Once again, astronomers around the world are investigating a stellar explosion, a supernova, in M82, a galaxy 12 million light years away in the constellation Ursa Major. Although supernovae are awesomely destructive, this event is far, far too distant to cause any danger at all to our planet.

The supernova in M 82 Credit: UCL/University of London Observatory/Steve Fossey/Ben Cooke/Guy Pollack/Matthew Wilde/Thomas Wright

Top: M82 on 10 December 2013. Bottom: M82 on 21 January 2014 with the supernova indicated.
(Image credit: UCL/University of London Observatory/Steve Fossey/Ben Cooke/Guy Pollack/Matthew Wilde/Thomas Wright)

 

Discovered by students and staff at University College London, the supernova is too dim (magnitude 11 when discovered) to see without a telescope of at least 4” aperture, and although it is still getting brighter, it will never be visible to the unaided eye. To locate it, look along the imaginary line between the two end stars on the leading edge of the Plough’s blade (Merak and Dubhe) and Polaris (the North Star), the galaxy M82 (also known as the Cigar Galaxy) along with its companion M81, lies just off this line about a third of the way between the Plough and Polaris.   As usual, the supernova is far brighter than its home galaxy, appearing as an extra star. It has been designated SN2014J.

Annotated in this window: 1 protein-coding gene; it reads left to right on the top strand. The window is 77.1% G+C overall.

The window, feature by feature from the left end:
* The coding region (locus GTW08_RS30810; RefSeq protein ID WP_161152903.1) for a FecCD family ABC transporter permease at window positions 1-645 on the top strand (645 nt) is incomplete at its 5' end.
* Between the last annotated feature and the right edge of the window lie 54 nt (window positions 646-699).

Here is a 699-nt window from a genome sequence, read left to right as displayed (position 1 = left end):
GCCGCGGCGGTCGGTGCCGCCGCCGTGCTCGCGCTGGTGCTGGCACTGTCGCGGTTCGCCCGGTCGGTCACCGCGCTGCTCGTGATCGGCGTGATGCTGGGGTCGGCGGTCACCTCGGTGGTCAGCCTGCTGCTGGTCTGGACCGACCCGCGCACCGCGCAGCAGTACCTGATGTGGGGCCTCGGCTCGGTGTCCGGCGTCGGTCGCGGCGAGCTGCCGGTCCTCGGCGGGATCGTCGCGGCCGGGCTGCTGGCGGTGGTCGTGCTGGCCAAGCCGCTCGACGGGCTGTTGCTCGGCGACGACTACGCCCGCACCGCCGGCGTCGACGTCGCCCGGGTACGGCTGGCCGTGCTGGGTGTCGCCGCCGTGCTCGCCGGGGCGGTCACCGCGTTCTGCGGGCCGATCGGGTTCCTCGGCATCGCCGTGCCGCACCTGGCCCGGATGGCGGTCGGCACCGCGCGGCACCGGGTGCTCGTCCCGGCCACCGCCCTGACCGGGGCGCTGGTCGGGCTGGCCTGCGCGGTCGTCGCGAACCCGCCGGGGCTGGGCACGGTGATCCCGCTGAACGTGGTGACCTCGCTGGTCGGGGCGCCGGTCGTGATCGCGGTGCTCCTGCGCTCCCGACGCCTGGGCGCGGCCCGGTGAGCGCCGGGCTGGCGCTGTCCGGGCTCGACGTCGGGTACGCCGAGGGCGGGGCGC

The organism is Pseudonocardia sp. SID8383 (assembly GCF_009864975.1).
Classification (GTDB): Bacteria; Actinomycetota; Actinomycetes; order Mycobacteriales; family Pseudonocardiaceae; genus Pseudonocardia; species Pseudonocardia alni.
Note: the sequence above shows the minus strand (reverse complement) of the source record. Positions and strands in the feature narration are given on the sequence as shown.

M82 is located in the box. (Image credit: Colin Johnston/Stellarium)

M82 is located in the blue box. Unfortunately it cannot be seen from Earth’s southern hemisphere. (Image credit: Colin Johnston/Stellarium)

 

This event is both exciting and important as it is a chance to look at a Type 1a supernova, one of nature’s most violent cataclysms, from comparatively close up. This is one of the closest bright supernovae observed in decades, the last nearby bright supernova was SN1993J in M81 back in 1993.

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(For my own pre-supernova observation of M82, see A Summer Night’s Stargazing, I have also written about the mystery object in M82. For a detailed look  at another recent Type 1a supernova, including the mechanism that triggers the explosion, see How to see an exploding star).

(Article by Colin Johnston, Science Communicator)


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